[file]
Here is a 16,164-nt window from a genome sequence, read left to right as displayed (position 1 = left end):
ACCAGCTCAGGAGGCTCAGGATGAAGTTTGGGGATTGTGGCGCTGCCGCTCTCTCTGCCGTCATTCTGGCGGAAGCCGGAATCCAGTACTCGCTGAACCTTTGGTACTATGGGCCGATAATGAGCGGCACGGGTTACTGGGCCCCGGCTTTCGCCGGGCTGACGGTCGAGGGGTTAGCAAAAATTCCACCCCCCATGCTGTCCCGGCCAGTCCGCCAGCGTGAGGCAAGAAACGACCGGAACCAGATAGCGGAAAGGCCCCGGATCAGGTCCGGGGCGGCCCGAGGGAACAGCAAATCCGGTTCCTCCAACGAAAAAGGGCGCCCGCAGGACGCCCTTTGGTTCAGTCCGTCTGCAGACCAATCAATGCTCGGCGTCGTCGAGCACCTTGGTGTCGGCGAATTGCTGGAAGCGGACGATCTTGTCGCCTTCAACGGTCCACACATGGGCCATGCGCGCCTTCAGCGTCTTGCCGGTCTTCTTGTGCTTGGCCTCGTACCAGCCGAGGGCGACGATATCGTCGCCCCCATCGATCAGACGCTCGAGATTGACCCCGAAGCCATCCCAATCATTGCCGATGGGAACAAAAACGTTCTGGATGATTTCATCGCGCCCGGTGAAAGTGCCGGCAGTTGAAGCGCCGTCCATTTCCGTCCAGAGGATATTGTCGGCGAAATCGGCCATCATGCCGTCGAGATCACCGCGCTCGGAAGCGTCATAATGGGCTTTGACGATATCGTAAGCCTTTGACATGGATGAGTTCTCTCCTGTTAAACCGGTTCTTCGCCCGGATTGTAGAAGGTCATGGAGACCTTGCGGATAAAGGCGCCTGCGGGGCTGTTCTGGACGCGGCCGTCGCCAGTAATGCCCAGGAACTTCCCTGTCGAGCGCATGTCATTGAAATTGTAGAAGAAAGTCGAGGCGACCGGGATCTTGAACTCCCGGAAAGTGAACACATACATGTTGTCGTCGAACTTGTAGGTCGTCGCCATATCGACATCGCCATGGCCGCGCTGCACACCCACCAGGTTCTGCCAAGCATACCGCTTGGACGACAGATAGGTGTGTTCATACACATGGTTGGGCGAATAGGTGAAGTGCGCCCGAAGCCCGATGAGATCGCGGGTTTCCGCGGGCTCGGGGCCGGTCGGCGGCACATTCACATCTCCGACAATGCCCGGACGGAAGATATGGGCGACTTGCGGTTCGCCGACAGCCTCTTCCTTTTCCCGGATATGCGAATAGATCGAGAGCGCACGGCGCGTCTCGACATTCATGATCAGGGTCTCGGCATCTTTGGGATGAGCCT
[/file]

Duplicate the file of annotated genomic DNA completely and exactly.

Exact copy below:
Here is a 16,164-nt window from a genome sequence, read left to right as displayed (position 1 = left end):
ACCAGCTCAGGAGGCTCAGGATGAAGTTTGGGGATTGTGGCGCTGCCGCTCTCTCTGCCGTCATTCTGGCGGAAGCCGGAATCCAGTACTCGCTGAACCTTTGGTACTATGGGCCGATAATGAGCGGCACGGGTTACTGGGCCCCGGCTTTCGCCGGGCTGACGGTCGAGGGGTTAGCAAAAATTCCACCCCCCATGCTGTCCCGGCCAGTCCGCCAGCGTGAGGCAAGAAACGACCGGAACCAGATAGCGGAAAGGCCCCGGATCAGGTCCGGGGCGGCCCGAGGGAACAGCAAATCCGGTTCCTCCAACGAAAAAGGGCGCCCGCAGGACGCCCTTTGGTTCAGTCCGTCTGCAGACCAATCAATGCTCGGCGTCGTCGAGCACCTTGGTGTCGGCGAATTGCTGGAAGCGGACGATCTTGTCGCCTTCAACGGTCCACACATGGGCCATGCGCGCCTTCAGCGTCTTGCCGGTCTTCTTGTGCTTGGCCTCGTACCAGCCGAGGGCGACGATATCGTCGCCCCCATCGATCAGACGCTCGAGATTGACCCCGAAGCCATCCCAATCATTGCCGATGGGAACAAAAACGTTCTGGATGATTTCATCGCGCCCGGTGAAAGTGCCGGCAGTTGAAGCGCCGTCCATTTCCGTCCAGAGGATATTGTCGGCGAAATCGGCCATCATGCCGTCGAGATCACCGCGCTCGGAAGCGTCATAATGGGCTTTGACGATATCGTAAGCCTTTGACATGGATGAGTTCTCTCCTGTTAAACCGGTTCTTCGCCCGGATTGTAGAAGGTCATGGAGACCTTGCGGATAAAGGCGCCTGCGGGGCTGTTCTGGACGCGGCCGTCGCCAGTAATGCCCAGGAACTTCCCTGTCGAGCGCATGTCATTGAAATTGTAGAAGAAAGTCGAGGCGACCGGGATCTTGAACTCCCGGAAAGTGAACACATACATGTTGTCGTCGAACTTGTAGGTCGTCGCCATATCGACATCGCCATGGCCGCGCTGCACACCCACCAGGTTCTGCCAAGCATACCGCTTGGACGACAGATAGGTGTGTTCATACACATGGTTGGGCGAATAGGTGAAGTGCGCCCGAAGCCCGATGAGATCGCGGGTTTCCGCGGGCTCGGGGCCGGTCGGCGGCACATTCACATCTCCGACAATGCCCGGACGGAAGATATGGGCGACTTGCGGTTCGCCGACAGCCTCTTCCTTTTCCCGGATATGCGAATAGATCGAGAGCGCACGGCGCGTCTCGACATTCATGATCAGGGTCTCGGCATCTTTGGGATGAGCCT